“Global warming has serious implications for all aspects of human life, including infectious diseases. The effect of global warming depends on the complex interaction between the human host population and the causative infectious agent. From the human standpoint, changes in the environment may trigger human migration, causing disease patterns to shift. Crop failures and famine may reduce host resistance to infections. Disease transmission may be enhanced through the scarcity and contamination of potable water sources. Importantly, significant economic and political stresses may damage the existing public health infrastructure, leaving mankind poorly prepared for unexpected epidemics. Global warming will certainly affect the abundance and distribution of disease vectors. Altitudes that are currently too cool to sustain vectors will become more conducive to them. Some vector populations may expand into new geographic areas, whereas others may disappear. Malaria, dengue, plague, and viruses causing encephalitic syndromes are among the many vector-borne diseases likely to be affected. Some models suggest that vector-borne diseases will become more common as the earth warms, although caution is needed in interpreting these predictions. Clearly, global warming will cause changes in the epidemiology of infectious diseases. The ability of mankind to react or adapt is dependent upon the magnitude and speed of the change. The outcome will also depend on our ability to recognize epidemics early, to contain them effectively, to provide appropriate treatment, and to commit resources to prevention and research. ”

And that’s just one problem caused by global warming. Icebergs the size of small states are breaking off of Antarctica and the sea ice is melting so quickly and in larger amounts in the Arctic, some fear we have passed the tipping point. That melting ice is adding to sea level rise and the warm water is changing the currents, thereby changing the climate — and the weather — around the world. Bass said Californians know it’s real because we have felt its effects, especially with the ever more frequent and deadly wildfires.

Bass is optimistic though. The new generation of representatives should spark a change, although there are still climate change deniers in the U.S. Senate, which is controlled by the GOP, and most tragically, in the Oval Office.

TheWashington Post reported that the president wants to form a commission to refute the science of global warming. Science his own intelligence and military leaders says shows global warming to be a national security threat.

President Trump meeting with the toughest member of Congress he will ever meet, Speaker of the House Nancy Pelosi)

President Trump is assembling a panel to refute the findings of his own administration? We just can’t make this stuff up.

This is really about the phone conversation with Rep. Bass, but the issue of climate change has a way of taking up a lot of the air in the room.

Another topic we covered was race. Bass agreed the latest dog whistle is “Identity Politics.” We hear it all the time when the Democratic presidential candidates talk about race, religion or ethnic concerns. We can hear it used on cable news channels when panels of pundits talk about the messages we hear from the candidates. Should [insert candidate’s name] talk about identity politics?

In other words, should we talk about race in America? Well, yeah. For over 400 years the notion of manifest destiny has played a role in U.S. policy; towards the indigenous people who suffered under genocidal policies and then Africans who were kidnapped from their homes and brought here as slaves. It’s embedded in our criminal justice system, which has a disproportionate negative effect on communities of color. It’s why criminal justice reform passed though both houses of Congress with wide bi-partisan support.

The most obvious outlet of racial animus though comes from our own president, who got his political start trying to bring down his predecessor with his birther claims.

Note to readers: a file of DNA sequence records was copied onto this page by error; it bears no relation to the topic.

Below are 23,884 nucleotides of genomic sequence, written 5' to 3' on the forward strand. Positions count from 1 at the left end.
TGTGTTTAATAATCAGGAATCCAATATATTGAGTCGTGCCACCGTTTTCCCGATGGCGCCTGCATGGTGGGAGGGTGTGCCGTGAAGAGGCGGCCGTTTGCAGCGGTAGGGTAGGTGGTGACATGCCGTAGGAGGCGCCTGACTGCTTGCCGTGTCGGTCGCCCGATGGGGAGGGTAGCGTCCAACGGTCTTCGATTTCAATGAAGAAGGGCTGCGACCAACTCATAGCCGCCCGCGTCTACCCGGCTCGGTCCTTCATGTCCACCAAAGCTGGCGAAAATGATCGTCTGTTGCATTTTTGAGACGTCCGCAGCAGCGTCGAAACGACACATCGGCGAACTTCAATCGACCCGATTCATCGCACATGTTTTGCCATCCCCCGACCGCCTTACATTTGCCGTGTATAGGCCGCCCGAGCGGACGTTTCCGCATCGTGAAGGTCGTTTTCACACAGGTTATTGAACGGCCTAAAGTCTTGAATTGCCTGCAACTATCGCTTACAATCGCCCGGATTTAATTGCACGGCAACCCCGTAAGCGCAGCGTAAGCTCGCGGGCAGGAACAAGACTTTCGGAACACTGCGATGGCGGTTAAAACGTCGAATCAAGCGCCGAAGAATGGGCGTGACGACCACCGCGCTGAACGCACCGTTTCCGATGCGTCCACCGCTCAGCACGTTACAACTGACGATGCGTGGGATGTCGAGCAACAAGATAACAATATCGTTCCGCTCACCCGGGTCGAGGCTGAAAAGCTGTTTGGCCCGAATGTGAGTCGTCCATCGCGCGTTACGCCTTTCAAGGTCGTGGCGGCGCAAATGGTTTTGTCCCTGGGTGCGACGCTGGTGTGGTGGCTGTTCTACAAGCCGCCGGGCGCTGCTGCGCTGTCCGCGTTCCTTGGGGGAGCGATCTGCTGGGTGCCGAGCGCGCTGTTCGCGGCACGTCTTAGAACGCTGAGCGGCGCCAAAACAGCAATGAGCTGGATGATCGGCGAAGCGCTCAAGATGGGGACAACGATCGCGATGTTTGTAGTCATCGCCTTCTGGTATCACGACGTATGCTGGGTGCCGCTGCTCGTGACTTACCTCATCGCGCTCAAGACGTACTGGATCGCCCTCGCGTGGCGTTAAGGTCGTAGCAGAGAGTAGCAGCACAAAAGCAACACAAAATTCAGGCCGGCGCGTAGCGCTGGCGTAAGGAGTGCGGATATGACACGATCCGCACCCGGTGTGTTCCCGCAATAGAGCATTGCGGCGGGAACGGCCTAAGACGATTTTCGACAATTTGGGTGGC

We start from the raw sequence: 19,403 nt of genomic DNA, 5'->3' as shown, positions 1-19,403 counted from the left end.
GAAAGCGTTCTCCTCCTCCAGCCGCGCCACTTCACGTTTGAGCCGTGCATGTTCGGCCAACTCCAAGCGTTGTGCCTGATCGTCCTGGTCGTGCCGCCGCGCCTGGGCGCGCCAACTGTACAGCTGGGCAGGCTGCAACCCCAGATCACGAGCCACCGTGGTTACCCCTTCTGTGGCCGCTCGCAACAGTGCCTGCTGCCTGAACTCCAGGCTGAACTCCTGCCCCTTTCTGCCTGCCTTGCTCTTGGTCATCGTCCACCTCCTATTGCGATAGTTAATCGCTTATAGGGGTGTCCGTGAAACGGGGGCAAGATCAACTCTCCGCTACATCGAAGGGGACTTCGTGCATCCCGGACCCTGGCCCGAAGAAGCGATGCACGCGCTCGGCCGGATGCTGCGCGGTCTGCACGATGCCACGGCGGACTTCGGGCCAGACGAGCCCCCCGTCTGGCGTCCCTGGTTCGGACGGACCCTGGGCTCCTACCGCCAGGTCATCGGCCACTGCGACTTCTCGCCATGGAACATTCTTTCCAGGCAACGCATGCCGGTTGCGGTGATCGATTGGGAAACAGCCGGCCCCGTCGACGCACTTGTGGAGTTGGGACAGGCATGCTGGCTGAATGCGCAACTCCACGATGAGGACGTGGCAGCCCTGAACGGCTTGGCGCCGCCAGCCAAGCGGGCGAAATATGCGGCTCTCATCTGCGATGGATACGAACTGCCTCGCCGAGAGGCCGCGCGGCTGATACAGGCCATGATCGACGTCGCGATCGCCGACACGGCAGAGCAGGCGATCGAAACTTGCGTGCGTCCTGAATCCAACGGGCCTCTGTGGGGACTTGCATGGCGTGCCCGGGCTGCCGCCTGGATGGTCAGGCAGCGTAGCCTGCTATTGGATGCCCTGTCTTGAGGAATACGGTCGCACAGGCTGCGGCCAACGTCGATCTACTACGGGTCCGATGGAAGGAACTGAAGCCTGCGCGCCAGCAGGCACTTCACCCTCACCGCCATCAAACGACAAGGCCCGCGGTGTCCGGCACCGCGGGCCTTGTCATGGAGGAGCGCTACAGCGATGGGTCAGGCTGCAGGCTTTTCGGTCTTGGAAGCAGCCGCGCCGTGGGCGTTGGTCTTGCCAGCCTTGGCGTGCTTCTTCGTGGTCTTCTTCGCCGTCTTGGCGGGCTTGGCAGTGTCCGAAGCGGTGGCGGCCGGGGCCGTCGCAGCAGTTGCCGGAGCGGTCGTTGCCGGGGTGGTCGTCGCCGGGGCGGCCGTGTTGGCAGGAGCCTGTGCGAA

Bass said she was sad when we saw the backlash after Barack Obama was elected. Race didn’t stop being an issue in America, having a Black president just emboldened many of the racists. Then Donald Trump announced his candidacy, with his lies about immigrants and people of color and the racists came out publicly to support him.

His campaign to build a wall on our southern border with Mexico is the most blatant example of his racism. Some members of Congress have been emboldened by President Trump to be just as racist, like Steve King of Iowa. He has a long history of racist commentary, but recently his comments in a New York Timesinterview got him removed from his committee assignments. He actually asked, “White nationalist, white supremacist, Western civilization — how did that language become offensive?”

We just can’t make this stuff up.

Bass said she no longer has to put up with Rep. King on the Judiciary Committee, since he was removed and with such a large body of people in the House of Representatives (435) she doesn’t have to interact with congressman like Louie Gohmert of Texas.

We have a long road ahead of us when it comes to racial equality in America.

Rep. Karen Bass having a Congressional Conversation with some of her constituents

California has a large Democratic delegation in Washington; our two senators, plus 46 of the 53 members of the House of Representatives. Bass said the one issue that binds this large group of legislators together is immigration. Everyone wants to fix it, the question is what will it look like? We will have to see what the Democrats put together in the People’s Chamber.

Bass said she is glad we have such a diverse and qualified field of presidential candidates and she’s especially proud of California Senator Kamala Harris, who is at this early stage a front runner. We are in agreement about this field of Democrats. I would be proud to vote for any of them in a general election for president.

There are a lot of issues we could have talked about, but time just didn’t permit. Bass is the Chair of the Congressional Black Caucus and what they are doing would be a great topic with many sub topics. Click here and you can see exactly what the CBC is doing — for all of us — in Congress.

The California 37this in good hands. You can find the representative online here. Personally I try to keep up with her Instagram account, which is always informative … which reminds me: we only touched on Trump’s wall and his failure to make good on his campaign promise that Mexico would pay for it. We didn’t even spend much time on the president’s fake national emergency.

Click on her website, or any of her social media accounts, to read more.

Rep. Bass is doing good for all of us, including the surfers who are in her district. Click on all the links to see more of what she is doing for her district, Los Angeles, the nation and the world.

All photos are from the Karen Bass Flickr account.